When you hear “National Park Service,” you’re more likely to think of nature and hiking trails, but it also oversees other historic and natural landmarks, and national heritage districts as well. Surprised?
Amarillo is home to one of these unique designations. The U.S. Route 66 Sixth Street Historic District is a 13-block stretch between Georgia and Forrest Avenues that provides a perfectly “populated” break for your trip across the Texas section of Route 66.
Situated on a section of city’s Sixth Street (also called 6thAvenue…but that must not have been as catchy) that temporarily merged with the well-traveled Route 66, this stop is far from being your typical Route ghost town.
The district and its surrounding San Jacinto neighborhood was originally a streetcar suburb located west of Amarillo’s main business district.
A member of the National Register of Historic Places since 1994, it includes Amarillo’s most intact collection of commercial buildings from the Route’s heyday. Architecture lovers will spot elements of Spanish Revival, Art Deco and Art Modern designs.
The Bussey Buildings (originally home of the first licensed beauty school in Texas), and Borden’s Heap-O-Cream (one of a chain of dairy product stores) are just two examples of historic buildings that have found new life in the district that now includes over one mile of art galleries, restaurants, antique stores, specialty shops and bars.
The Natatorium, which is easy to spot because of its castle-like roof crenelations, was formerly an indoor swimming pool converted into a ballroom when Route 66 came to town. One of the hot spots in the area, it featured performers like Duke Ellington and Tommy Dorsey. It even had an underground tunnel to the Alamo bar next door. Now the large space offers shopping from over 100 vendors of antiques, handcrafts, jewelry and home decor.
My daughter and I love antique and vintage shops, so we started our venture at Antiques Plus (2712 SW 6th Street) at one end of the district with a plan to take them all in order. We were immediately charmed by this beautiful shop. Antiques for me, and vintage clothing for her…and a comfortable place for my patient husband to sit and wait for us! Her selection was reasonably priced, and the sweet, chatty manager behind the register had great recommendations for our visit to the district.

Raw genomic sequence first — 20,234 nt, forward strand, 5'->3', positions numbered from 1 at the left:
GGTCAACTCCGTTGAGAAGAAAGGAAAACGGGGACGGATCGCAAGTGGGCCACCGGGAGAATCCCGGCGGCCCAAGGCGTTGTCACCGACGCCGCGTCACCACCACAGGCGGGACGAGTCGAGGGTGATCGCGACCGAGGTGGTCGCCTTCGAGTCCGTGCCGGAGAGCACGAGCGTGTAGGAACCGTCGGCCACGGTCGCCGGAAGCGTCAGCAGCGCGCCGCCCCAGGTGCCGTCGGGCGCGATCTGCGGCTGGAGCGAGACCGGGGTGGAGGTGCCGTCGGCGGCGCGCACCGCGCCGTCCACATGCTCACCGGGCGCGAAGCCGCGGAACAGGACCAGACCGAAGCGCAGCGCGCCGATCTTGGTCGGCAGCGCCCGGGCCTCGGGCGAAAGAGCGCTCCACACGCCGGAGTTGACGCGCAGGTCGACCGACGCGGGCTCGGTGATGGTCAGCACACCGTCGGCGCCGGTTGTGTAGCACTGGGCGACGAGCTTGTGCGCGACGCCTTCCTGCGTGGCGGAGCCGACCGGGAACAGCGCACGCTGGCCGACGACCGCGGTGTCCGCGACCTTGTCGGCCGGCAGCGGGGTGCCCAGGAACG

If you’re an antique lover, art collector or just love browsing interesting shops, you definitely want to add this district to your Route 66 itinerary.
There is no shortage of shops to visit and enjoy and we soon found that many were not only dog-friendly, but had official canine greeters as well. One of the most well-known is Lady at the Lile Gallery. You may have come to browse the inventive art (including items made from chipped off paint from the Cadillac Ranch), but Lady will certainly get the majority of your attention. Not surprisingly, the owner told us that many people come by just to meet or visit with the sweet pup.
Luckily, there are plenty of cafes and restaurants to choose from when your feet need a break: Mexican, burgers, pub grub, barbecue and more. And if your shopping hours take you into the evening, you’ll want to choose one of the venues that also offer live music.
The Blue Crane Bakery (2332 SW 6th) got a unanimous thumbs-up from everyone in our family. We stopped by this hip, family-owned bakery at the end of a long day to pick up a sweet treat after a long day of playing tourist. Their freshly made Italian sodas are worth the stop alone, let me tell ya!
Offered samples of some of the amazing baked goods, we found it impossible to narrow down our choice, so we ended up taking a small assortment of temptations back to the hotel…and didn’t regret it. There was even a surprise when we opened the box: a sprinkling of diminutive hand-folded origami blue cranes!
For friendly customer service, assortments of offerings to include vegan and different dietary choices, and just down-right deliciousness, the Blue Crane definitely makes our recommendations list.
People drove from miles around to visit Sixth Street back in the day, and they’re coming once again to enjoy all there is to see and do in the district
Can you see it? Yep, the door is actually bent but not because it is damaged.
There’s nothing cooking in the kitchen of Route 66’s Bent Door Café in Adrian, but it’s still one of the most recognizable stops along the Mother Road. A highly frequented photo stop along the Texas Stretch of the route, it had a bustling business during its heyday when it was a 24-hour café and gas station.